We might argue those Jews have moved so far from observance we can no longer trust their instincts, but I could also offer examples of large groups of observant Jews whose instincts still run counter to what God says in the Torah (as I did in my book, We’re Missing the Point: What’s Wrong with the Orthodox Jewish Community and How to Fix It). Meaning, this clearly valid halachic concept needs clarification and specification. Another time.
Jerusalem is Different, and Where is the Old City?
R. Herzog also says Jerusalem can never lose its status as a walled city, different from other walled cities. He supports his claim with a famous passage in Rambam (Laws of the Chosen House 6;16). Rambam had recorded the accepted idea the rest of Israel lost its sanctity with the destruction of the first Beit HaMikdash (a fact which has halachic ramifications into our times), and then had said the same was not true of Jerusalem.
The sanctity of Jerusalem radiates from the Divine Presence in its midst, which can never be nullified, says Rambam. With the building of the Temple, Jerusalem became the eternal world seat of the Divine Presence, a status never to be lost, altered, or shaken. R. Herzog thinks the idea works for its being a walled city as well.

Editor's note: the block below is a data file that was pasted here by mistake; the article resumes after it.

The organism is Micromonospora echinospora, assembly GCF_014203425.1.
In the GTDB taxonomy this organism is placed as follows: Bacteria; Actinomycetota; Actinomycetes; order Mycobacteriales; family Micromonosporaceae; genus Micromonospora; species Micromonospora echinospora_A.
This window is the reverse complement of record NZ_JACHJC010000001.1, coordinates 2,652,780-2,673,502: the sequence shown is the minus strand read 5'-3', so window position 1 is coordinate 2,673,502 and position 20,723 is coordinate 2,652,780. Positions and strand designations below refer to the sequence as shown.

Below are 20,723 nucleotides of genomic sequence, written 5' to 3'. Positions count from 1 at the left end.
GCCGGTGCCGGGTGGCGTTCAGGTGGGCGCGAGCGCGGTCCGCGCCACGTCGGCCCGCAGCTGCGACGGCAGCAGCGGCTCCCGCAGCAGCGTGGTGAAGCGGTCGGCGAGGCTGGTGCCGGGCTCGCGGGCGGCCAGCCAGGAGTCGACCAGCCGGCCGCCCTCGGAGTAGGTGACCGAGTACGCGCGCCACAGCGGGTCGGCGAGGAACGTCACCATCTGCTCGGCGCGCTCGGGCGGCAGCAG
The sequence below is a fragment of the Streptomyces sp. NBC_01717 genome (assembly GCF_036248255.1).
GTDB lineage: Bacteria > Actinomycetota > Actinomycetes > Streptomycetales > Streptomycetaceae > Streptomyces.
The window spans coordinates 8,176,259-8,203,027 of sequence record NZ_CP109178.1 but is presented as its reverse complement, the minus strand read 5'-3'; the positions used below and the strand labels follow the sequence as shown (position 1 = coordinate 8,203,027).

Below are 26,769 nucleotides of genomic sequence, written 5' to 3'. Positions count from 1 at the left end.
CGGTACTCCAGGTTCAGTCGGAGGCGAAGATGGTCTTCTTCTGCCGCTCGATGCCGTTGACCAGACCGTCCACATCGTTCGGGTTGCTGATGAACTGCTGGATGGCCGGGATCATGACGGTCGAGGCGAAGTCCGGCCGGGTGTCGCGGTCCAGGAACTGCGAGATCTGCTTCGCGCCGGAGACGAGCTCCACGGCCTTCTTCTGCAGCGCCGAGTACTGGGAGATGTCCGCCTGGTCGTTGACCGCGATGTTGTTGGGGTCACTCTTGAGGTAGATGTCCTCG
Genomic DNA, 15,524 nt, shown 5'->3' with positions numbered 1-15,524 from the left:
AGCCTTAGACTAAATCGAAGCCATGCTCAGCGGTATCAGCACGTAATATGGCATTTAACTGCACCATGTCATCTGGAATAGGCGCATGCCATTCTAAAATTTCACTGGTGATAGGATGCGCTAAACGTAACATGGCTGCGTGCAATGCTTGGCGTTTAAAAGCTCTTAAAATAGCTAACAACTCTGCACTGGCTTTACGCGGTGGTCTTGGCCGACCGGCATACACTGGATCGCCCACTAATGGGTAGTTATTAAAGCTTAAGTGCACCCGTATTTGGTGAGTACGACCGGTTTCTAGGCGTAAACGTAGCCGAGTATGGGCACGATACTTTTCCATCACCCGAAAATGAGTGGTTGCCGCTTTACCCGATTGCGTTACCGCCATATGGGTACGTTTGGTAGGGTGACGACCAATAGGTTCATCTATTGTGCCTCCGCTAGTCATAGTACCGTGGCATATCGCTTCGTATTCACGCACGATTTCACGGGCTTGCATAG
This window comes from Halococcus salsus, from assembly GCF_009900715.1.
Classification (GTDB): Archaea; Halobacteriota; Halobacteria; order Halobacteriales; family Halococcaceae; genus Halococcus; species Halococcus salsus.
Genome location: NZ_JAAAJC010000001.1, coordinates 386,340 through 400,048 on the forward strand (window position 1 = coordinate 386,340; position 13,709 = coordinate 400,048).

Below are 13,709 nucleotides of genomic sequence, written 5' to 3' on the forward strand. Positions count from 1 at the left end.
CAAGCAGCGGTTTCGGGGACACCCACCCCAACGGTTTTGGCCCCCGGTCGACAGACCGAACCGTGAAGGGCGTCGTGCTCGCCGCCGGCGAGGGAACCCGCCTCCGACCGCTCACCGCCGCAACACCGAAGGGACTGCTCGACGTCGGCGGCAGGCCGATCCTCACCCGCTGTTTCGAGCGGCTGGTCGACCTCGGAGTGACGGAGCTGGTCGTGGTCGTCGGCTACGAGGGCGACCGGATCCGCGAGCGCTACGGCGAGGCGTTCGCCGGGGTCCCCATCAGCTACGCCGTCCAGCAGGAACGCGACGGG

Finally, R. Herzog notes it was not clear, even that year, the ancient city had no Jews. To read on the fifteenth, a city had to have had a wall in the time of Yehoshua even if it no longer has one. The walls back then included Mount Zion, according to some views, which was still in Jewish hands in 1949, and, according to centuries-old tradition, areas of the neighborhood we call Meah Shearim. If so, for all the tragedy of having lost what we call the Old City, perhaps parts of that ancient city were still in Jewish hands, negating the whole question.
I close with a sense of joy and thanks that this year—for so many years already and, we can hope, for as long as the world exists– the question has not arisen, because the Old City, New City, and so much else, are again under Jewish control. May we go speedily from the redemption of Purim to the full and complete redemption, with the return of a scion of David to ruling over a unified Jewish people, with a rebuilt Beit HaMikdash, speedily in our days.